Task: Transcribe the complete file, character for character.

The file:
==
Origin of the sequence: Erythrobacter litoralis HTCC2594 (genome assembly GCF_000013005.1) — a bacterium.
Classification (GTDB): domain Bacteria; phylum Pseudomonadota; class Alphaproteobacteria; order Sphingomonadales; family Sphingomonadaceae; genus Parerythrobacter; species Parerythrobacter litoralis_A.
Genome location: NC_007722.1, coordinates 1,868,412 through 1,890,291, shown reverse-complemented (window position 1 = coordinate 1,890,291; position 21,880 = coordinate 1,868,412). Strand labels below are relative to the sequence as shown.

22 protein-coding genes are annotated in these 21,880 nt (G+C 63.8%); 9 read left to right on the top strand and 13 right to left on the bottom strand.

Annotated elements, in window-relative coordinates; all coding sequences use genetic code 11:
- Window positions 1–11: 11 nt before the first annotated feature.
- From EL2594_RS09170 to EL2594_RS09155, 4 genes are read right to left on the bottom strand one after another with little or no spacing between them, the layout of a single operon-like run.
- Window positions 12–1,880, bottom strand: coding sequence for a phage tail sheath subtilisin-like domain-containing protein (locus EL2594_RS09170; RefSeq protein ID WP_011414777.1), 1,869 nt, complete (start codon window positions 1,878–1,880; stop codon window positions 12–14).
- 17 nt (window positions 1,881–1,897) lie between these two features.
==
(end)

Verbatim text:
Origin of the sequence: Erythrobacter litoralis HTCC2594 (genome assembly GCF_000013005.1) — a bacterium.
Classification (GTDB): domain Bacteria; phylum Pseudomonadota; class Alphaproteobacteria; order Sphingomonadales; family Sphingomonadaceae; genus Parerythrobacter; species Parerythrobacter litoralis_A.
Genome location: NC_007722.1, coordinates 1,868,412 through 1,890,291, shown reverse-complemented (window position 1 = coordinate 1,890,291; position 21,880 = coordinate 1,868,412). Strand labels below are relative to the sequence as shown.

22 protein-coding genes are annotated in these 21,880 nt (G+C 63.8%); 9 read left to right on the top strand and 13 right to left on the bottom strand.

Annotated elements, in window-relative coordinates; all coding sequences use genetic code 11:
- Window positions 1–11: 11 nt before the first annotated feature.
- From EL2594_RS09170 to EL2594_RS09155, 4 genes are read right to left on the bottom strand one after another with little or no spacing between them, the layout of a single operon-like run.
- Window positions 12–1,880, bottom strand: coding sequence for a phage tail sheath subtilisin-like domain-containing protein (locus EL2594_RS09170; RefSeq protein ID WP_011414777.1), 1,869 nt, complete (start codon window positions 1,878–1,880; stop codon window positions 12–14).
- 17 nt (window positions 1,881–1,897) lie between these two features.